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  • The Why of Pirate Party Australia

    I have had a some discussions recently that has prompted this post. What are the underlying ideas behind the politics of Pirate Party Australia?

    At the Sydney meeting on Saturday, AndrewD, member of the Policy Development Committee, raised a good question about our politics. What is our why?

    To explain: The what of the Pirate Party is our policy set. What we are trying to change.

    Why is harder to pin down. AndrewD pointed out that why is a more powerful motivator than what and we needed to spell it out to encourage more activists to get involved and to keep them around through any setbacks we may suffer in the future.

    For example: The why of Communism is to create a society where everyone is equal, not just in opportunity, but materially and politically. It is a powerful why. So powerful that even today, despite the horrors and brutality of the Soviet Union, the Eastern Bloc and various other Communist dictatorships, there are thousands of people in Australia who identify as Communist. Despite evidence that their methods (their what) are a complete failure at creating a just and equitable society, they still believe in the why.

    Pirate Parties internationally (not PPI) were formed with the goal of fighting for a free Internet, particularly around copyright issues. Initially there was an attempt to explain why people of a range of political persuasions would want to join the struggle against the copyright maximalists and there was a document floating around with explanations from perspectives of liberals, libertarians, socialists etc.

    Czech Pirate Party
    Czech Pirate Party

    In Australia we have gone beyond the core policies of what was outlined in the Pirate movement’s early days. We are in the process of building a broad policy set that is based on evidence.

    There is a broad and ill-defined morality underlying our policies. It isn’t clearly defined, yet I don’t recall any of our policies ever receiving less than 80% support from voting members, so a common morality as expressed by our policy set is widely supported.

    What is it? I think trying to clearly spell out the underlying morality will strengthen our movement.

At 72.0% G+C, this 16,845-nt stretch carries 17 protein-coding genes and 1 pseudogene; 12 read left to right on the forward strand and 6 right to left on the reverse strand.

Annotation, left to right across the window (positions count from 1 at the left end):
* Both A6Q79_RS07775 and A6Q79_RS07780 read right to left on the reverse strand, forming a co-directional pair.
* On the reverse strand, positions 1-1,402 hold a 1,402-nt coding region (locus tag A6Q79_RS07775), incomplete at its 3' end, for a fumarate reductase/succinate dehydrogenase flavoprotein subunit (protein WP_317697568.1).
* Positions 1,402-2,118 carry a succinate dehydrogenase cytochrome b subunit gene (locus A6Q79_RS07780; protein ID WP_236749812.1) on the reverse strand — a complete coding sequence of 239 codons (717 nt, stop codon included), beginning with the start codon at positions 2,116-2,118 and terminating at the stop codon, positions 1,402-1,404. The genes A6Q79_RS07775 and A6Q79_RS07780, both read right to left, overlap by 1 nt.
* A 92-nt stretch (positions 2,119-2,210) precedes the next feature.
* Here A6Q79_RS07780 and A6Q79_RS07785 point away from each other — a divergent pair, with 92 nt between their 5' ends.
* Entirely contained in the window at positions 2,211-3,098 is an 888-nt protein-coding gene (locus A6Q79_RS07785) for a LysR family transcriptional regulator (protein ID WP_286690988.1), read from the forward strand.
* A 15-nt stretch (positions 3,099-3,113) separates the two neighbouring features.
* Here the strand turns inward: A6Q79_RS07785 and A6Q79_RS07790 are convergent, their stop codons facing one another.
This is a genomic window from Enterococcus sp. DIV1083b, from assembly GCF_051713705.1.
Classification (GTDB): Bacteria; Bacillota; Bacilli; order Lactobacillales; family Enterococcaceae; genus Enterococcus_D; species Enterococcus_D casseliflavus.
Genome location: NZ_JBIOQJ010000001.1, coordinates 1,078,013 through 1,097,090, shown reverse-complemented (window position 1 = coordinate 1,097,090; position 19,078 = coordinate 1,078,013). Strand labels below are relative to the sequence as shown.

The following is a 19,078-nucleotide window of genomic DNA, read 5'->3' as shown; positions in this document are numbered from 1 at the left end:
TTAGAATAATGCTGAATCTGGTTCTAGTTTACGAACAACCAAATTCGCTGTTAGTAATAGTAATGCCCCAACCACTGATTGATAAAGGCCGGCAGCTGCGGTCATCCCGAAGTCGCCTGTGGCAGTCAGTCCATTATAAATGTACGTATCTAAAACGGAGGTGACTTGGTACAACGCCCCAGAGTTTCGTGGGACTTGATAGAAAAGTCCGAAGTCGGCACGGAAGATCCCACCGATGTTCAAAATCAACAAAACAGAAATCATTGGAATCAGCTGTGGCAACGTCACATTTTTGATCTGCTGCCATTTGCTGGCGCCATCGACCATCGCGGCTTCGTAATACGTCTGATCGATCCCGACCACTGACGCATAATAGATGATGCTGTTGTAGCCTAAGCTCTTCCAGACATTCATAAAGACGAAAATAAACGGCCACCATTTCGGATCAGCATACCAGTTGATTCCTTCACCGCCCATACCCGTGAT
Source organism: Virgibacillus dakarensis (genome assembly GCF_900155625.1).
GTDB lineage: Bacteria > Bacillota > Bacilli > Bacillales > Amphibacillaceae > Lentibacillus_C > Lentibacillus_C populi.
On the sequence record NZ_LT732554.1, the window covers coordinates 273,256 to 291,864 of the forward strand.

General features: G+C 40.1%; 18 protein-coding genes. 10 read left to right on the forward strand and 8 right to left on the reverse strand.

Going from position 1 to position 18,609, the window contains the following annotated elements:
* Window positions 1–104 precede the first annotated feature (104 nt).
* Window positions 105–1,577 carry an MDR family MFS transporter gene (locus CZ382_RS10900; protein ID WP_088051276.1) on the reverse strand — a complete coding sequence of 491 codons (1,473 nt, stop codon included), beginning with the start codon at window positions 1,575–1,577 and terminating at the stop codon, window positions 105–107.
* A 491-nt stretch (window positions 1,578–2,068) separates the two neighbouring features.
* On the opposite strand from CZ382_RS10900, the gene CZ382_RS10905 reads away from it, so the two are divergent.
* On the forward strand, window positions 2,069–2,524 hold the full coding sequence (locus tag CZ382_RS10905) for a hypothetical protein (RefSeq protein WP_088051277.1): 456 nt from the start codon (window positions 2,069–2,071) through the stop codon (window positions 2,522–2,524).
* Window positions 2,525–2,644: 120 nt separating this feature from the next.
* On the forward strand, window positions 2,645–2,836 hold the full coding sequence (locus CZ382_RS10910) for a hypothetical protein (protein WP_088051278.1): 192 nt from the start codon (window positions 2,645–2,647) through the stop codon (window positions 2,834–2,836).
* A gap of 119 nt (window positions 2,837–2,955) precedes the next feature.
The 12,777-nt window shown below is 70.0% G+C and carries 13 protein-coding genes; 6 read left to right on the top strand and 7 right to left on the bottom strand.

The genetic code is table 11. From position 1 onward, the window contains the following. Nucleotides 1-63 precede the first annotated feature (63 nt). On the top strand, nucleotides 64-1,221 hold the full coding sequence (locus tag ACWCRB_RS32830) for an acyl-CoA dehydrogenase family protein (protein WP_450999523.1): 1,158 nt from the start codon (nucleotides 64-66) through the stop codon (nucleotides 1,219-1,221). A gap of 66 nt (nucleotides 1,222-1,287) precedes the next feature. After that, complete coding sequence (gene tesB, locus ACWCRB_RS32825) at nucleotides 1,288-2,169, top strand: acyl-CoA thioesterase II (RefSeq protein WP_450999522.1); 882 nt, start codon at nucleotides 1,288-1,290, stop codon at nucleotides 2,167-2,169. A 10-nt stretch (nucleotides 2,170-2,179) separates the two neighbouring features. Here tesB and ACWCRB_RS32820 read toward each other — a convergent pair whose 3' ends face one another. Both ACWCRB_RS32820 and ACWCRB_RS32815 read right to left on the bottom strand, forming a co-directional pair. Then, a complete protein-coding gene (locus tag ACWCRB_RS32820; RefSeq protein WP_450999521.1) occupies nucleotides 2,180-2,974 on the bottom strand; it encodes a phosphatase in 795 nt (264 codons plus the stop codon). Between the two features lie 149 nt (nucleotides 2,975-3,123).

For me, Pirate Party Australia is about protecting and extending the principles of a free and just society; liberty, equality and democracy. We do this pragmatically, with thorough research and debate.

    I think that both the morality and method are the main part of our why. It has never been spelled out explicitly because we haven’t really discussed it (hence the need for this post and the discussion that will hopefully flow from it).

    Our approach to applying and extending democratic involvement is an example of this.  Looking at efforts within the Pirate movement internationally shows the development of new ways to make decisions based on experimentation. Pirate Party Germany implemented liquid feedback as a technology to aid democratic decision making. This is being improved upon by other Pirate Parties, as there have been issues with how liquid feedback works in practice. Pirate Party Australia has its own democracy project called Polly. Each attempt is an experiment and only through testing the various methods can we figure out what works and how scalable this is as a decision making tool. In the meantime we practice old-fashioned one person, one vote democracy through our annual congresses (which will continue to be the final decision making process of any experiment until we find something better in our experiments).

    As technology changes society, it also changes politics. Despite the major Parties moving away from a free, open and just society, the possibilities for more democracy, accountability and prosperity for all are opened up. The need for change grows by the day, and so too does the need for our politics.

    If you want to comment on the blog-post go to our shiny new discussion page here.